I loved Talya Rubin’s play, Ariadne’s Thread. I really did. But when I try to rave about it, a snarky voice in the back of my mind insists on being a little dubious. Broken hearts may be a staple of country music, but as a premise for a play, they risk sounding cliché.
The story behind the semi-autobiographical plot can perhaps conjure images of an overly dramatic adolescent: A 19-year-old girl falls passionately in love, gets dumped, then exiles herself in a cave for 10 months on the Greek island of Santorini. As her broken heart heals, she writes a series of poems that are later turned into a one-woman play, which will be performed at the Montreal Fringe Festival beginning this Friday.
I shouldn’t have been so skeptical. Rubin managed to cleverly sidestep any possible cheese factors to create something truly charming and unique out having her heart broken, which now occurred nearly ten years ago. This is probably because it isn’t a poor-me play about her own feelings, but one in which many other characters take center stage. Only a highly accomplished actor could switch between 12 different personas and make them all seem convincing. Rubin aces the challenge admirably, particularly the Greek accents and her impression of a snorting, prancing donkey.
Ariadne’s Thread weaves Rubin’s interactions with her island neighbours together with ancient Greek myths. The result is entertaining and at times hilarious, particularly her rendition of an old man, Spiros, recounting the story of Pasiphae and the bull over glasses of ouzo in the village bar. Pasiphae, wife of King Minos, was made to fall passionately in love with a bull after her husband insulted the god Poseidon. In a more controversial scene, Rubin switches from acting out Spiros’s character to becoming Pasiphae, as she convinces the inventor Daedalus to create a wooden cow costume so that she can seduce the bull. Rubin’s frenetic impression of a woman having sex with a bull was one of the highlights of the play. Bestiality scenes may be of questionable taste, but somehow it doesn’t seem gross at all when the petite Rubin imitates it by flapping her shawl and dancing around.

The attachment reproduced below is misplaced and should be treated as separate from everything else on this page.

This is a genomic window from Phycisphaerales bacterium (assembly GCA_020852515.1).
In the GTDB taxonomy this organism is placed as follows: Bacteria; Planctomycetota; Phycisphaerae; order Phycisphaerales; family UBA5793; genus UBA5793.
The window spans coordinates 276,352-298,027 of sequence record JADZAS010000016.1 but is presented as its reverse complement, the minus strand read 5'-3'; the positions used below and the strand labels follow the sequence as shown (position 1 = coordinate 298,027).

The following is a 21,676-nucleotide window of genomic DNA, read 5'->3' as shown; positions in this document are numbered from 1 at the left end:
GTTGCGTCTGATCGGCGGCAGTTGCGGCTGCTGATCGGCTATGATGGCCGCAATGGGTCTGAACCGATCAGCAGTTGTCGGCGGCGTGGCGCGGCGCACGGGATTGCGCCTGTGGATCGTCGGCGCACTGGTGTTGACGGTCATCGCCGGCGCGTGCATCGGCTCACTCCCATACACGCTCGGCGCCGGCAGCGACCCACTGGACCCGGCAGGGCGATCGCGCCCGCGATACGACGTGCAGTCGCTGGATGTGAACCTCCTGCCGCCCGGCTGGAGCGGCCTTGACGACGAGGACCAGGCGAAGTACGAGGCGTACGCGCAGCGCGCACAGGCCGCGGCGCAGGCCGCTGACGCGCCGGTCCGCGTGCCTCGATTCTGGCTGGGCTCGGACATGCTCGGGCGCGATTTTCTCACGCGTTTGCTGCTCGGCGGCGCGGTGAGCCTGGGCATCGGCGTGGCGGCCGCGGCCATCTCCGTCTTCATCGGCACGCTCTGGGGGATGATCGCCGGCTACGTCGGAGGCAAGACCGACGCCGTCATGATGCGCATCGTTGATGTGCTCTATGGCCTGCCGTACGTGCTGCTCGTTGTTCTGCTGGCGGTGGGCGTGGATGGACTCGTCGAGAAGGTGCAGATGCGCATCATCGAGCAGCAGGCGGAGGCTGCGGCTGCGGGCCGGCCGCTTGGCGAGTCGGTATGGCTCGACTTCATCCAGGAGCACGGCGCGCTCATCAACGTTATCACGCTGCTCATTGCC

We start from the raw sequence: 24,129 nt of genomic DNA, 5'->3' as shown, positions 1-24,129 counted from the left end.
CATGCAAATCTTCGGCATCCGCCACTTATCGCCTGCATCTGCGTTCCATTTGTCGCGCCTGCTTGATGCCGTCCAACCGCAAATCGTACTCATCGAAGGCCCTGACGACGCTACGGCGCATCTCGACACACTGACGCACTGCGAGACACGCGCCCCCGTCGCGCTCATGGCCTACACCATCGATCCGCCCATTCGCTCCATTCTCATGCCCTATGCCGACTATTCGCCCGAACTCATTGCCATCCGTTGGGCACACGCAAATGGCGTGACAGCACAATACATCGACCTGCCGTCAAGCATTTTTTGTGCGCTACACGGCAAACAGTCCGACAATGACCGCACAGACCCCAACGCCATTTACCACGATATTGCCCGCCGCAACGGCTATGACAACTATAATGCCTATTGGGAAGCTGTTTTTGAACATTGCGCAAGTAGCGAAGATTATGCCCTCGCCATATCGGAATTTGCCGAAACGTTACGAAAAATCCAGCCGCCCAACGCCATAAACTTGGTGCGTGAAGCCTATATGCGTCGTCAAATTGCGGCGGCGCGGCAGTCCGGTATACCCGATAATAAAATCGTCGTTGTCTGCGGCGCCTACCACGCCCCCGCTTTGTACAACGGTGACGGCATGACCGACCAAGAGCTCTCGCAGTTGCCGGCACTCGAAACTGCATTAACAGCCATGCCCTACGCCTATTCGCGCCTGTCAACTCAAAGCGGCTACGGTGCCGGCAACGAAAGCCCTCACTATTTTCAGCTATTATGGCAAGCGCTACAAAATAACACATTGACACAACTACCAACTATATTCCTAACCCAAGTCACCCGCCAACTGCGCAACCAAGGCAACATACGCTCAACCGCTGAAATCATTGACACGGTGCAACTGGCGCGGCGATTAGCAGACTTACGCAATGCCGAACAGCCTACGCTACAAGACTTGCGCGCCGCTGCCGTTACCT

The myth at the heart of the play is, of course, the story of Ariadne, parts of which closely mirror Rubin’s own experience of falling in love. Ariadne has a big crush on Theseus, who comes to the island of Crete to slay the Minotaur in the labyrinth. Pieces of the play start to come together as we learn that the Minotaur is the progeny of the love-making between Pasiphae and the bull. Ariadne gives Theseus a ball of string so that he can find his way out of the maze after killing the Minotaur. Afterward, Ariadne marries Theseus and has her night of passion, only to wake up the next morning to find that Theseus has left her for good.
Rubin is a Montrealer who moved to Melbourne, Australia 6 years after leaving the cave on Santorini. Ariadne’s Thread opened to rave reviews at various Fringe Festivals in Australia last year, and she recently performed it in Prague. Now, she’s taking it home to the Montreal Fringe Festival and will be moving to Montreal for good.
Ariadne’s Thread won’t give you any life-changing insights on the meaning of life, but it will prove for once and for all that, yes, there is indeed life after love. The play will be performed on the CFCF-CTV Stage at 3997 St. Laurent Blvd from June 10 to June 19. For show times, see http://www.montrealfringe.ca